Peer reviews were commonly required in Hartford for projects of this magnitude with new design techniques – but not for this project. Connecticut is one of the few states that requires peer reviews today. I have seen clients hire other consultants for peer reviews of various designs over the years; sometimes they just want a second opinion on a critical system. But I can’t recall a time when the authority having jurisdiction, or the City, required a third party review, although I may not have been involved.
Deflection - Throughout the process, engineers assured the city that the deflection was acceptable. Engineers were negligent for not checking design and again for ignoring deflection.
The structure started failing as soon it was completed
The design underestimated both the live and dead load by about 20%. The dead load is the static load or weight of the structure itself
Live load is also known as dynamic or variable loads, which in this case was the snow from winter storm Igor.
Some members were overloaded by 852%.
The structural details omitted midpoint braces for the exterior rods of the top layers. Interior rods were partially or improperly braced at the midpoint
Slenderness ratio of members violated the AISC (American institute of steel construction) code provisions
Members with bolt holes exceeding 85% of total area violated AISC code
Some steel didn’t meet spec
Computer model only included the main members for the structure If it had included intermediate members, the instabilities and primary bending moments would have been detected
The ultimate cause was the top layer, which buckled, causing other layers to buckle. The lower layer, originally in tension, was now in compression and also buckled.
Computers can run calculations very fast, much faster than humans, and it allows them to be run at minimum loads to provide more economical designs. But this limits the safety factors, which limits room for error in calculations, manufacturing and installation. Should safety factors be increased for high occupancy structures?
Who is ultimately liable for faulty designs where software is used? In Canada, the engineer is liable. There is a disclaimer from software manufacturers which shifts liability to the user and provincial engineering associations agree on this.
6 years after the collapse, an out of court settlement was reached. This did not allow for legal precedent to be set for future cases. The outcome of this settlement was also not published.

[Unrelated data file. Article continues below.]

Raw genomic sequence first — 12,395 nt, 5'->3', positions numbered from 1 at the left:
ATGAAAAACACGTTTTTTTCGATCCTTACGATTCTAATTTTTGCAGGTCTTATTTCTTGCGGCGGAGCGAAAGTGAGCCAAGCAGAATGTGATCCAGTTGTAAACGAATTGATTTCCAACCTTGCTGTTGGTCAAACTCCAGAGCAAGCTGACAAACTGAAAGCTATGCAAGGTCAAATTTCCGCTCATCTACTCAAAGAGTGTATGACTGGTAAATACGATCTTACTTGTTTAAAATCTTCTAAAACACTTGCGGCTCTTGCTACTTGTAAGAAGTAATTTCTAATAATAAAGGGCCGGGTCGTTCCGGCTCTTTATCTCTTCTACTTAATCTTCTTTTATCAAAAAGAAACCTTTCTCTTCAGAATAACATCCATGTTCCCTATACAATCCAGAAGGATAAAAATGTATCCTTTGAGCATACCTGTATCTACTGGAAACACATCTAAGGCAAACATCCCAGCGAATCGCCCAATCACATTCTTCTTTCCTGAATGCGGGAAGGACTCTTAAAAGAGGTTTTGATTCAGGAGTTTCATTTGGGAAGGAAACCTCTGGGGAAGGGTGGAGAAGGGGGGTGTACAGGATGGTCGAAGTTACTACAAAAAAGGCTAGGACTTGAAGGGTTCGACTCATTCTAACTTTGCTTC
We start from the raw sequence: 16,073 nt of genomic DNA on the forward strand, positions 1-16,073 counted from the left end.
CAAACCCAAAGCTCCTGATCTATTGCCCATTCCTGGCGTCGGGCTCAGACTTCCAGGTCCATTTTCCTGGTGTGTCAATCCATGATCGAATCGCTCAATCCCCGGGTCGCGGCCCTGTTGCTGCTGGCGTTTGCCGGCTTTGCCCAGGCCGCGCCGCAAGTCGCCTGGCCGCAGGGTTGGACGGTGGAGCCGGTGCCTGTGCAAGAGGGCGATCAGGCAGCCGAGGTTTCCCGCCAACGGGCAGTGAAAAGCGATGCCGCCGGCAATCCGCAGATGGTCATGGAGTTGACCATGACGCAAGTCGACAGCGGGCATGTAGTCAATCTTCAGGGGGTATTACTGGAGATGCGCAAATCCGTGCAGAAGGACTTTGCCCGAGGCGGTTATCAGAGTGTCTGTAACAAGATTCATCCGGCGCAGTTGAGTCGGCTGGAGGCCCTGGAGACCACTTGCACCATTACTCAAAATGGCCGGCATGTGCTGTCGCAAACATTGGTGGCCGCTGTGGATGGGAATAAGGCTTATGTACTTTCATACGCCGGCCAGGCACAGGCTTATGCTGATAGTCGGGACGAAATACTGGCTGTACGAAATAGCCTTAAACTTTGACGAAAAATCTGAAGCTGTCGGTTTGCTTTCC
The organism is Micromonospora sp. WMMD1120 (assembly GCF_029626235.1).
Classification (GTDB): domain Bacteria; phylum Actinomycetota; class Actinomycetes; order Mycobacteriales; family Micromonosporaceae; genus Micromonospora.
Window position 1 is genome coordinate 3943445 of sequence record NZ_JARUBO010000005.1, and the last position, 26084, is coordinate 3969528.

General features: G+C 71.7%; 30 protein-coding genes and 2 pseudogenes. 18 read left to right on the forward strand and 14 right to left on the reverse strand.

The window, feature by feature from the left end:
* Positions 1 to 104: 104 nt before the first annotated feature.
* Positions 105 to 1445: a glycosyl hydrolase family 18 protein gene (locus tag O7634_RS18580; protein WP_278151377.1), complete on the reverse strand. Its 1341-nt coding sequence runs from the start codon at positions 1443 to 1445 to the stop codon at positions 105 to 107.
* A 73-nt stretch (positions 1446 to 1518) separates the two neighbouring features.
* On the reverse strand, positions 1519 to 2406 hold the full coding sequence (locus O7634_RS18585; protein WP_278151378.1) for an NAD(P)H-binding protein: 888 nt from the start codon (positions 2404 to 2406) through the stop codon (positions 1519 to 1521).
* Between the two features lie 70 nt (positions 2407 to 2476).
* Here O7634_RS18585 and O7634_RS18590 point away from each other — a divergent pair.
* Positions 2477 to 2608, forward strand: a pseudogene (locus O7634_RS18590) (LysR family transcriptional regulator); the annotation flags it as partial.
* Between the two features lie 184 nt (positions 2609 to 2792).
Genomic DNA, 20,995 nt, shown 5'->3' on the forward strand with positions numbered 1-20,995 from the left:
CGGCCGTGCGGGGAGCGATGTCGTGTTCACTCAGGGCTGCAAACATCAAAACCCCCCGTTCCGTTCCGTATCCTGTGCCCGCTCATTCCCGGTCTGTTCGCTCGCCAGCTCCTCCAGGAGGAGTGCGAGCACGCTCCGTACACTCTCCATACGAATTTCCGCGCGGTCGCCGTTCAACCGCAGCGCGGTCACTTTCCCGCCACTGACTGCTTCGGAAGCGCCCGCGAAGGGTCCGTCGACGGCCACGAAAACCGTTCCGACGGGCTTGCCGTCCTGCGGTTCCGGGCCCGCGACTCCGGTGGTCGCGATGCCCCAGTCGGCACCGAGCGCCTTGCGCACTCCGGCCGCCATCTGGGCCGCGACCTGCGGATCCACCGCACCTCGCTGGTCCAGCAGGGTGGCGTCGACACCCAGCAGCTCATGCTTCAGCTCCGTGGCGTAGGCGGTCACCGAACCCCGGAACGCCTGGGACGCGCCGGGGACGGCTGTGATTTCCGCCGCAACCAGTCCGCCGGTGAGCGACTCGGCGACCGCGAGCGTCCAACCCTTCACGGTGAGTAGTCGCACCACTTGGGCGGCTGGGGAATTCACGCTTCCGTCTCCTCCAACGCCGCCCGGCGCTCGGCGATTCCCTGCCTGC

The arena re-opened after collapse Jan 17 1980; two years less a day after the collapse.
What are the takeaways from this failure, the lessons learned?
It is important to outline and quantify responsibility in contract documents
double check computer calculations, even if its against previous projects, rules of thumb, or simple calculations
when someone says the design has a problem, hear them out, double check the numbers
review the installation of your designs during construction
read literature related to your profession to stay relevant.
Engineering failures are an integral part of engineering. Engineers must educate themselves on failures from peers before them in order to prevent history from repeating itself. This is the main objective of this podcast, to educate engineers on past failures and prevent future ones from happening.
I hope you found this failure as interesting as I did. I’m starting to see a theme that engineers are told there is a problem and just ignore it until it’s too late. So please don’t be one of those engineers.
Check out the podcast page, link in show notes, for photos from this week’s episode. And if you want to chat with me, my twitter handle is @failurology or you can email me at firstname.lastname@example.org. Thanks everyone for listening. And tune in next week to hear about the Malahide Viaduct; a collapse that stopped the only train route between Dublin and Belfast for 3 months in 2009. But more on that next week. Bye everyone, talk to you next year!